GENEVA -- Juventus topped the 2012-13 Champions League prize money table, collecting more than 65.3 million euros ($86.3 million) from UEFA despite losing in the quarterfinals to eventual winner Bayern Munich.
UEFA published figures Tuesday showing that Bayern got 55 million euros ($77.7 million) in payments and bonuses, edging beaten finalist Borussia Dortmund (54.16 million euros; $71.55 million).
UEFA shared 904.6 million ($1.196 billion) euros in group-stage payments to 32 teams in the first of a three-year cycle of commercial contracts.
Juventus was helped to the top by a near-45 million euro ($59.5 million) share of Italian broadcast rights. AC Milan, beaten in the last-16 by Barcelona, collected 51.4 million euros ($67.9 million).
The two Italian powers cashed in as the only Serie A clubs to reach the group stage -- boosting their income for UEFA's "Financial Fair Play" calculations which require clubs to aim toward breaking even on their football business. In recent years, Italian clubs have struggled to match the earning streams of the biggest clubs in England, Germany and Spain.
Real Madrid got 48.4 million euros ($63.9 million) from UEFA, and fellow semifinalist Barcelona got 45.5 million euros ($60.1 million). In sixth place was Paris Saint-Germain, receiving 44.7 million euros ($59.1 million).
Manchester United, another last-16 loser, topped English clubs in the Champions League with 35.5 million euros ($47 million).
However, Chelsea earned more in total when its UEFA payments for a winning run to the Europa League title were added. Chelsea got 30.777 million euros ($40.7 million) from the Champions League and, after failing to advance from its group, added an extra 10.7 million euros ($14.1 million) from joining the second-tier competition.
Chelsea had been the biggest Champions League earner the previous season when its title run earned 59.9 million euros (then $73.1 million).
Arsenal collected 33.523 million euros ($44.33 million) in total for reaching the Champions League last 16, adding 31.423 million euros ($41.53 million) from the group-stage to an earlier playoff round fee of 2.1 million euros ($2.8 million).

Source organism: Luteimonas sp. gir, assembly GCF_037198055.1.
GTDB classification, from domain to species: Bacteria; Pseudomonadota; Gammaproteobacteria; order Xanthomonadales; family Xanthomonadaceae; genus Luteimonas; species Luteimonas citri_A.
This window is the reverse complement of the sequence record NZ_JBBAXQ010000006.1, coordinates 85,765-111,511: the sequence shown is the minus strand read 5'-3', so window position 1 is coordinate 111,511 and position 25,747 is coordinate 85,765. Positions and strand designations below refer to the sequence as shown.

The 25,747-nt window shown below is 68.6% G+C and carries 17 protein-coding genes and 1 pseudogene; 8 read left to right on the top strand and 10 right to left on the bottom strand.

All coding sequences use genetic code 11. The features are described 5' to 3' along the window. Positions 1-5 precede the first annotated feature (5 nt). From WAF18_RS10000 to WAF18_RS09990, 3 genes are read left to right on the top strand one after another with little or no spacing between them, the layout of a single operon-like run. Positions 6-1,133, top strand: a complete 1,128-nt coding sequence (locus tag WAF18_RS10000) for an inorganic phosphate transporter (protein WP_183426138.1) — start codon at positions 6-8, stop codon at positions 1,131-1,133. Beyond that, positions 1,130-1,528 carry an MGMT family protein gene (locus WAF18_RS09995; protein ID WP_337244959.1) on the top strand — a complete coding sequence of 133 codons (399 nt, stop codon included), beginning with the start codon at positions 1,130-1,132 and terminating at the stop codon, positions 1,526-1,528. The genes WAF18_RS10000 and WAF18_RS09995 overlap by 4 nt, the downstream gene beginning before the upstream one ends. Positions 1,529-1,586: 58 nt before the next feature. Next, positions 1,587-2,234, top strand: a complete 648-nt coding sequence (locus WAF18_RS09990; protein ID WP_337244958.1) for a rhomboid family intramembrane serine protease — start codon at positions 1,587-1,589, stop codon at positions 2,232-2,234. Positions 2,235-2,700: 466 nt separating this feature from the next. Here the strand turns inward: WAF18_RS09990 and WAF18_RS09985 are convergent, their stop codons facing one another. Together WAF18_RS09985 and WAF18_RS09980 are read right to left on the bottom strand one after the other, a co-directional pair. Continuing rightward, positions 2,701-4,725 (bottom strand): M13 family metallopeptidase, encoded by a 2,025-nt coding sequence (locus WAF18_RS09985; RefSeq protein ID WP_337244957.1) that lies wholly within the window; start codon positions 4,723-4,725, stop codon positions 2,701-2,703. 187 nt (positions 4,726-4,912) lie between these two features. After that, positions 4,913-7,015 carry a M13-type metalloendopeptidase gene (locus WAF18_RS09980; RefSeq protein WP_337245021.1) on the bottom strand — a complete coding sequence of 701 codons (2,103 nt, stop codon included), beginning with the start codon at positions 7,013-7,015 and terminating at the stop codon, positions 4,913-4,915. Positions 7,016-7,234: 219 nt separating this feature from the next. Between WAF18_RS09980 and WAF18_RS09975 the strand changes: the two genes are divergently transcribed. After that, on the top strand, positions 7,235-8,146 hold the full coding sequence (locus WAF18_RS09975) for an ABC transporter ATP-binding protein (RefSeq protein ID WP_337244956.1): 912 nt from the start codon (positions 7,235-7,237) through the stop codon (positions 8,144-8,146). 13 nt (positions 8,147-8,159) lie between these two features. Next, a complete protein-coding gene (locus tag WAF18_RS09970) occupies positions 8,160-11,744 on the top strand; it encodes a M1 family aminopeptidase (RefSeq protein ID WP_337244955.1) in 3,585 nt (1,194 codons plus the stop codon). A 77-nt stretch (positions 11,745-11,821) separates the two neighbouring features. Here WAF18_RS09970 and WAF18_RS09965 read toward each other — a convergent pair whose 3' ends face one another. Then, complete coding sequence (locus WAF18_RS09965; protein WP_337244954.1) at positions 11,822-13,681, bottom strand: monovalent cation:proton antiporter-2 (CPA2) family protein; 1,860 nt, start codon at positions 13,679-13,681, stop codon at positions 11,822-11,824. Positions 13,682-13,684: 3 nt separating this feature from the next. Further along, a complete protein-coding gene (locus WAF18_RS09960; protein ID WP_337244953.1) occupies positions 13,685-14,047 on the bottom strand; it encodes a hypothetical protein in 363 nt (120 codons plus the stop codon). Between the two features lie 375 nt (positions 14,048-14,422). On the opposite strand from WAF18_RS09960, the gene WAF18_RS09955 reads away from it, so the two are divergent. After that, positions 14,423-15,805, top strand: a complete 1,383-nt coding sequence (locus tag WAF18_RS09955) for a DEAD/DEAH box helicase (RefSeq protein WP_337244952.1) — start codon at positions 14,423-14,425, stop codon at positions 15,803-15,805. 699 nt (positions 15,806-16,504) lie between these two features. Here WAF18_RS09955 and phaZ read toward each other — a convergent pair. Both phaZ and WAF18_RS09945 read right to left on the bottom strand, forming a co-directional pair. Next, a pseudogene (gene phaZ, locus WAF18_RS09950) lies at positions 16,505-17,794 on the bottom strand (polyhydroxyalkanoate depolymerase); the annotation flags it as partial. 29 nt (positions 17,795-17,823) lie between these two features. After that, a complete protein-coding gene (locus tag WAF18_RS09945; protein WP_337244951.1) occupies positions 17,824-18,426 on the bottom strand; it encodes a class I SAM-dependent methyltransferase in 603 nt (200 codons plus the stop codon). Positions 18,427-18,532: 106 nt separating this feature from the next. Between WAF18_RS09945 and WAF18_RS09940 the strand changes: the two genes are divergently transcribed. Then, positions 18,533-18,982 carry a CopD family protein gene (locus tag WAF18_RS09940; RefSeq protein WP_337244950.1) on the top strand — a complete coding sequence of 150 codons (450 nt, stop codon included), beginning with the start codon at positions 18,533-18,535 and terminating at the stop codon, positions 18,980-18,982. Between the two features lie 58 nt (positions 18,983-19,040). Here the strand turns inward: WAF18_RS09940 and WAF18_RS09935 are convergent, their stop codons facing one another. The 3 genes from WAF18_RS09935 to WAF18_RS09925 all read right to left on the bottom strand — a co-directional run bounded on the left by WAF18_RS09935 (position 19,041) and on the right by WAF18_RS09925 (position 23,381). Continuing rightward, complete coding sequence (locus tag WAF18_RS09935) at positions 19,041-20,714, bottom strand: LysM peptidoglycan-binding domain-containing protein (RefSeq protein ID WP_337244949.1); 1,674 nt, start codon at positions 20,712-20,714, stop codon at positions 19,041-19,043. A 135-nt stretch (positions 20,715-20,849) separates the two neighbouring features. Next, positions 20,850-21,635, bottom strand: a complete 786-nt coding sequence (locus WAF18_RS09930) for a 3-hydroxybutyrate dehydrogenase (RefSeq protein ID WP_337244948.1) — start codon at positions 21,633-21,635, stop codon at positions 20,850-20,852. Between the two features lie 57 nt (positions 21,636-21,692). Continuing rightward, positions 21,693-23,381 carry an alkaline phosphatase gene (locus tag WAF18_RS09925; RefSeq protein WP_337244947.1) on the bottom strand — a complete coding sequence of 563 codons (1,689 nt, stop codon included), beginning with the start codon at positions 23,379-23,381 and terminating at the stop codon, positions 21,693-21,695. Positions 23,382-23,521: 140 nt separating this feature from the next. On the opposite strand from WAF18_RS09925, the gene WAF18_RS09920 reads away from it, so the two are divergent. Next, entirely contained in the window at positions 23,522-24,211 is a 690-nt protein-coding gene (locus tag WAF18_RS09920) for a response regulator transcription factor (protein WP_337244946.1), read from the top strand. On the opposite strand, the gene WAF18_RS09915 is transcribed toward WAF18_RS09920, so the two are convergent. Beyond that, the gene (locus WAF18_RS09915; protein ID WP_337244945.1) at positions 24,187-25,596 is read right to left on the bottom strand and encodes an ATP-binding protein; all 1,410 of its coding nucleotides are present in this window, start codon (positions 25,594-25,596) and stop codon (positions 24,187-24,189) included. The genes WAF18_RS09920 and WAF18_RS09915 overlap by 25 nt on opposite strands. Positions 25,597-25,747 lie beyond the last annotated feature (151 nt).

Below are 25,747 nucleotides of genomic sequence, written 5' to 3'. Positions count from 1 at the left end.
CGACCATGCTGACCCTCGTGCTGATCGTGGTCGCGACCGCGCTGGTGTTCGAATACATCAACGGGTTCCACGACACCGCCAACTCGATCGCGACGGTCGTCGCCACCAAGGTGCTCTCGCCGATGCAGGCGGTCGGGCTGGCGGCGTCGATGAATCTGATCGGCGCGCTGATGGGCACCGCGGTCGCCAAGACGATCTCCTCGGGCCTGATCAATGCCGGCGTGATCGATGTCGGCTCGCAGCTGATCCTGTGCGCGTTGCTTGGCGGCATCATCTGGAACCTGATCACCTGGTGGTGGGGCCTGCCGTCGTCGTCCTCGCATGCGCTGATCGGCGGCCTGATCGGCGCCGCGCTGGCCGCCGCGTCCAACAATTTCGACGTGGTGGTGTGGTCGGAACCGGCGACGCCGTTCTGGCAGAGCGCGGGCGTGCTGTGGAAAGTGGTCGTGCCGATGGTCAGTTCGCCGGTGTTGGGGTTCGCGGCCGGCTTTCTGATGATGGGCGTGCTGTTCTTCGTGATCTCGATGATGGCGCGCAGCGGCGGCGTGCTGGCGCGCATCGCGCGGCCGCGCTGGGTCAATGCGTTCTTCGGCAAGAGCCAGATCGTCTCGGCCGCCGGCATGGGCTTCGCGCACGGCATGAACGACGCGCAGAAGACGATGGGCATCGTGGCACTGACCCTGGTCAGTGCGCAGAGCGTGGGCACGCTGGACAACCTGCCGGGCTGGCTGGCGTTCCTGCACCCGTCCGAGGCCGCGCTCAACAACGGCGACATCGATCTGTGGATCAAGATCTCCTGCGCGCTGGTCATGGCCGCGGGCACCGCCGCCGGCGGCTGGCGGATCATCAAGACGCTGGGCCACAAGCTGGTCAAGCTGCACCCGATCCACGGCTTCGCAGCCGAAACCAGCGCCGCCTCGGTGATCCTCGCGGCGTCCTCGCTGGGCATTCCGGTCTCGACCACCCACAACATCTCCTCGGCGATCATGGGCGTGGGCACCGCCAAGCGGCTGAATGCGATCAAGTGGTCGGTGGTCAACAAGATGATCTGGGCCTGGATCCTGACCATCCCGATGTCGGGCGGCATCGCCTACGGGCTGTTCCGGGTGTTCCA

Manchester City, which finished last in its group, received 28.777 million euros ($38 million) from UEFA.
The lowest earner among Champions League teams was Dinamo Zagreb which failed to win a match and collected 10.5 million euros ($13.88 million).
BATE Borisov received 10.89 million euros ($14.4 million), including a relatively tiny 290,000 euros ($383,000) as its share of TV payments from the Belarus rights deal.
All 32 teams got a basic 8.6 million euros fee ($11.36 million) for reaching the group stage, and then earned 1 million euros ($1.32 million) per win and 500,000 euros for each draw. Payments steadily increased for each knockout round.
The Champions League also subsidized the Europa League for the first time, allowing UEFA to distribute 209 million euros ($276 million) from the group-stage onwards to the second-tier competition.
Fenerbahce, which reached the semifinals, got the biggest payment with 11.18 million euros ($14.78 million).
Liverpool, a five-time European champion, got 5.03 million euros ($6.65 million) from its Europa League last-32 run. Liverpool did not qualify for UEFA competitions this season, further widening the revenue gap to its English rivals.